In Lion, however, if both Macs are configured to use the same Apple ID or iCloud account, you can connect without being asked to provide a local user account. This can make things easier for families with multiple Macs since each Mac no longer needs multiple user accounts to support remote connections.
Another change: In Lion, you can opt for a virtual display instead of sharing the screen, in which case you will have a completely separate user session. Both you and the local user can then launch applications, view/edit documents and perform any other tasks as though each of you is the only one currently using the Mac and without interfering with each other. A virtual display also offers a display where the resolution and size of a remote Mac isn't tied to that Mac's physical screen size.
This is a great feature for multi-user Macs if you need to remotely access files. It can also be used to help troubleshoot a problem or install applications and software updates remotely and inconspicuously.
Versatile window resizing -- at last!
This isn't a major feature by any means, but Lion allows you to resize windows from any edge/corner. True, it's something that Windows has done for ages, but it's still a useful addition that's worth noting.
Third-party email/cloud/chat services
If you open the new Mail, Contacts & Calendars pane in System Preferences, you'll see a series of options for adding accounts from common free and third-party services including iCloud, Microsoft Exchange, MobileMe (at least for the time being), Gmail, Yahoo and AOL.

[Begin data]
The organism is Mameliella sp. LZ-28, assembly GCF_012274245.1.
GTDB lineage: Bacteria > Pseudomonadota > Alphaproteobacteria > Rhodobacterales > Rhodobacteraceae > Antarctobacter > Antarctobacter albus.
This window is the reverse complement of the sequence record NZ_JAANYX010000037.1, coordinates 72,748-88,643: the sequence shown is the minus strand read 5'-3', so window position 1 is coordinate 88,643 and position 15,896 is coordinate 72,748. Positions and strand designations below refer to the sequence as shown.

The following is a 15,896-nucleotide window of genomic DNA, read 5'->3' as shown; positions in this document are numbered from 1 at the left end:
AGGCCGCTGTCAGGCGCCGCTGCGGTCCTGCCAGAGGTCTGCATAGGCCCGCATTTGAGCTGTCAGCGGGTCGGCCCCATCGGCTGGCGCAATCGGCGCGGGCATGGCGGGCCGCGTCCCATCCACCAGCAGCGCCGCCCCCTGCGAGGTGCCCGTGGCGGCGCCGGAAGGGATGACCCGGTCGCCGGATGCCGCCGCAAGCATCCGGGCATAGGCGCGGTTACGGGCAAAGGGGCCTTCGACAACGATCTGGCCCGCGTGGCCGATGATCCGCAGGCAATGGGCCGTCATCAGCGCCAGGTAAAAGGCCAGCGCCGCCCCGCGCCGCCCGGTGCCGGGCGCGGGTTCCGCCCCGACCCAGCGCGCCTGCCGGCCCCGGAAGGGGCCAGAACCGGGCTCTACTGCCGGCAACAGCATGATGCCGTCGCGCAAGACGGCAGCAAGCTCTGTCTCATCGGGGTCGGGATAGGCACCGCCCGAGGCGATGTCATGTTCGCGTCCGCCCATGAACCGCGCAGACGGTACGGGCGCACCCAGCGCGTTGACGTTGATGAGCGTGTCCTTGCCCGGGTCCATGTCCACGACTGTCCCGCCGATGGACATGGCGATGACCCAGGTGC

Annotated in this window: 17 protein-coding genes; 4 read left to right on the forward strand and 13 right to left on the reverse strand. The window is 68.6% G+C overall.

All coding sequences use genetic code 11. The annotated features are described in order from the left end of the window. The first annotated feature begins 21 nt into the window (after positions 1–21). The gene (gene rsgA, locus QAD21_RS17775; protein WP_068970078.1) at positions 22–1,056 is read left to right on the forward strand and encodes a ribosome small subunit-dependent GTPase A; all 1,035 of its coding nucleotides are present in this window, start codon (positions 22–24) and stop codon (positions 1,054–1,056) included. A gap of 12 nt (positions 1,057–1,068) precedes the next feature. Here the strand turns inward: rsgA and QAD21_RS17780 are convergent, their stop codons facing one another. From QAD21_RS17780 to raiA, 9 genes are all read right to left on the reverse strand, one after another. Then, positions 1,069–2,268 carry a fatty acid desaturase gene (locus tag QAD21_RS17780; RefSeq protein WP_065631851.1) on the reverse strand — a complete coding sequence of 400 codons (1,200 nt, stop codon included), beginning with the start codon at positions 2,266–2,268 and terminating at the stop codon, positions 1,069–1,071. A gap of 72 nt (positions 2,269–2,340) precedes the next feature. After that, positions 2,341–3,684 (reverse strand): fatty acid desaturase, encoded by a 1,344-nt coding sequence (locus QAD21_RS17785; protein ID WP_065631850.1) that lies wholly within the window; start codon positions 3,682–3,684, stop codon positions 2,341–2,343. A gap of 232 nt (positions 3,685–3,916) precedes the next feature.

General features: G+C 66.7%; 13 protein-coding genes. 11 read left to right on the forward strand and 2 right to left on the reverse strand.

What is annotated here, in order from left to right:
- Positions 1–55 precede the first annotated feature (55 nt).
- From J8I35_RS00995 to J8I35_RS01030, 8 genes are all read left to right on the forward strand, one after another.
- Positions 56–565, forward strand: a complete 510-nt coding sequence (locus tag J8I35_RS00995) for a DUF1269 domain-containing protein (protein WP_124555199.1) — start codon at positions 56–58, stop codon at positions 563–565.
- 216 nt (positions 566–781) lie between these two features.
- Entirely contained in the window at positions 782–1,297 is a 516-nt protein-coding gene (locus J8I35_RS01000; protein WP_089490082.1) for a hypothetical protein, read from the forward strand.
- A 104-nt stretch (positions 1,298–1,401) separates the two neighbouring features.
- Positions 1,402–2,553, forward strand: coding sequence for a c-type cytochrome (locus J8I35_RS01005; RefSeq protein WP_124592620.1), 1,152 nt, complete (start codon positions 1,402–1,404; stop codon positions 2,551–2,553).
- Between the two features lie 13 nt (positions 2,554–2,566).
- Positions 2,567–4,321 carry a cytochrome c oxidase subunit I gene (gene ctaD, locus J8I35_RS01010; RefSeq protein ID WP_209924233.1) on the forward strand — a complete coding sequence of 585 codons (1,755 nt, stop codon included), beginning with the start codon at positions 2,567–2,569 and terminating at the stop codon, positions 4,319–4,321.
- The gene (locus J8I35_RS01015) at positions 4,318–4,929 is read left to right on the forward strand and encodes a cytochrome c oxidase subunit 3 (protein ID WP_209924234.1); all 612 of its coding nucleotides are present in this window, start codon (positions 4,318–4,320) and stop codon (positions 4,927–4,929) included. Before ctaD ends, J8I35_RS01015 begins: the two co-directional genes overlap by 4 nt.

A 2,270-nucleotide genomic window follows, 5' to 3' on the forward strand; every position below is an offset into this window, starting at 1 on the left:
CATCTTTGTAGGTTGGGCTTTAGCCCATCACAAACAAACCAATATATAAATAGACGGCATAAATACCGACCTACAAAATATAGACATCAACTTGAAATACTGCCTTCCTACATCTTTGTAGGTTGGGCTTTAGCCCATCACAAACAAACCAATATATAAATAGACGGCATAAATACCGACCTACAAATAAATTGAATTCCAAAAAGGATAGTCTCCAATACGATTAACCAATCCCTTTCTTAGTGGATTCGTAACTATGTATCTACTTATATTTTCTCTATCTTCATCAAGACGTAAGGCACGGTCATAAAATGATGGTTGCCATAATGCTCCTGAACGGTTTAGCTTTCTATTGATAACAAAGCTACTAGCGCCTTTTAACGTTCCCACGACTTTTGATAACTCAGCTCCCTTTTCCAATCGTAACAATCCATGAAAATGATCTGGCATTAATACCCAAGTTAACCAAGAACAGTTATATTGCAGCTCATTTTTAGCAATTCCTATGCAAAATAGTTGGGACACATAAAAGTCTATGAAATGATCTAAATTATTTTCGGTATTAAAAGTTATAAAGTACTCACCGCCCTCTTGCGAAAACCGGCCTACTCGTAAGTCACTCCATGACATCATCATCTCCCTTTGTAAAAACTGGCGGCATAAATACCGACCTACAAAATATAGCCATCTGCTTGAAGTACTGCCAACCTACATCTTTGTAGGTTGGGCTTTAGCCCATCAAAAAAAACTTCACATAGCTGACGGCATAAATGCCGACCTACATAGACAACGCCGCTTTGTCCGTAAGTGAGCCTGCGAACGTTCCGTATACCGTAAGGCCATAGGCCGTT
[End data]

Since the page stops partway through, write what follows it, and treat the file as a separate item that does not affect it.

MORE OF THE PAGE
This pane, which looks like it was dropped into Lion from iOS, lets you quickly and easily set up new accounts with each service.
Configuring any of these services is a one-stop solution not just for email, but also for cloud-based contacts, calendar offerings and instant messaging. When you set up a Gmail account, for example, you can instantly configure Mail, Address Books, iCal and iChat to access the associated Google services.
Mission Control tips
Mission Control is one of Lion's most talked-about enhancements, but it has a few little-known features worth including in this list.
First, if you want to switch to another space without leaving the Mission Control interface, simply hold the option key and select the alternate space. Similarly, holding the option key while hovering over a space allows you to delete it by clicking an X icon that will appear over the top left corner of the space.
Second, with the Lion 10.7.2 update, Apple made it possible to manually rearrange spaces in Mission Control by dragging them around. (Alternately, in the Mission Control pane of System Preferences, you can allow Lion to arrange spaces based on your usage.)
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